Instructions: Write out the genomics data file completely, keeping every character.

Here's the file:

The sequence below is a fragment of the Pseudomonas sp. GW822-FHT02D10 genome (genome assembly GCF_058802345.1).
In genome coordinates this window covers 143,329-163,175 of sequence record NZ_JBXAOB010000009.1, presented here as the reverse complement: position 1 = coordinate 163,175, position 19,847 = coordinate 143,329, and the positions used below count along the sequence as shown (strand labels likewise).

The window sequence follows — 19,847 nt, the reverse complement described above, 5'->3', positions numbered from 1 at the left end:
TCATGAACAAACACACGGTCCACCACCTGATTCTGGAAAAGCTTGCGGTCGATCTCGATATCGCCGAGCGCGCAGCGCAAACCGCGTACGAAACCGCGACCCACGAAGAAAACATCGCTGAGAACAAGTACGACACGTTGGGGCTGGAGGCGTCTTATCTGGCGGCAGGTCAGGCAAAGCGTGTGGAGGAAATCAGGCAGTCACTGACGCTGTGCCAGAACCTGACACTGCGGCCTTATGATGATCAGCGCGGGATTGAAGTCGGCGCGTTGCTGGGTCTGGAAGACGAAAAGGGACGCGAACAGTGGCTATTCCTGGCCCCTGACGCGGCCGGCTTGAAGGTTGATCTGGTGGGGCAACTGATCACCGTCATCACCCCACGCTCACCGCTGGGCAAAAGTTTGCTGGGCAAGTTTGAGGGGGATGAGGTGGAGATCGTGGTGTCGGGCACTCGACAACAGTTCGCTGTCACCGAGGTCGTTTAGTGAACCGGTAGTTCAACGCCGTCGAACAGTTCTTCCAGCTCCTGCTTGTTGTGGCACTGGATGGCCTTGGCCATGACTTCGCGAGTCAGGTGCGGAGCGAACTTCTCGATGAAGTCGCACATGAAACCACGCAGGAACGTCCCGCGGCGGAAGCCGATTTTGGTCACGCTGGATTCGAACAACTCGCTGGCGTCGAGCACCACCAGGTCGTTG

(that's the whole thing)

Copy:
The sequence below is a fragment of the Pseudomonas sp. GW822-FHT02D10 genome (genome assembly GCF_058802345.1).
In genome coordinates this window covers 143,329-163,175 of sequence record NZ_JBXAOB010000009.1, presented here as the reverse complement: position 1 = coordinate 163,175, position 19,847 = coordinate 143,329, and the positions used below count along the sequence as shown (strand labels likewise).

The window sequence follows — 19,847 nt, the reverse complement described above, 5'->3', positions numbered from 1 at the left end:
TCATGAACAAACACACGGTCCACCACCTGATTCTGGAAAAGCTTGCGGTCGATCTCGATATCGCCGAGCGCGCAGCGCAAACCGCGTACGAAACCGCGACCCACGAAGAAAACATCGCTGAGAACAAGTACGACACGTTGGGGCTGGAGGCGTCTTATCTGGCGGCAGGTCAGGCAAAGCGTGTGGAGGAAATCAGGCAGTCACTGACGCTGTGCCAGAACCTGACACTGCGGCCTTATGATGATCAGCGCGGGATTGAAGTCGGCGCGTTGCTGGGTCTGGAAGACGAAAAGGGACGCGAACAGTGGCTATTCCTGGCCCCTGACGCGGCCGGCTTGAAGGTTGATCTGGTGGGGCAACTGATCACCGTCATCACCCCACGCTCACCGCTGGGCAAAAGTTTGCTGGGCAAGTTTGAGGGGGATGAGGTGGAGATCGTGGTGTCGGGCACTCGACAACAGTTCGCTGTCACCGAGGTCGTTTAGTGAACCGGTAGTTCAACGCCGTCGAACAGTTCTTCCAGCTCCTGCTTGTTGTGGCACTGGATGGCCTTGGCCATGACTTCGCGAGTCAGGTGCGGAGCGAACTTCTCGATGAAGTCGCACATGAAACCACGCAGGAACGTCCCGCGGCGGAAGCCGATTTTGGTCACGCTGGATTCGAACAACTCGCTGGCGTCGAGCACCACCAGGTCGTTG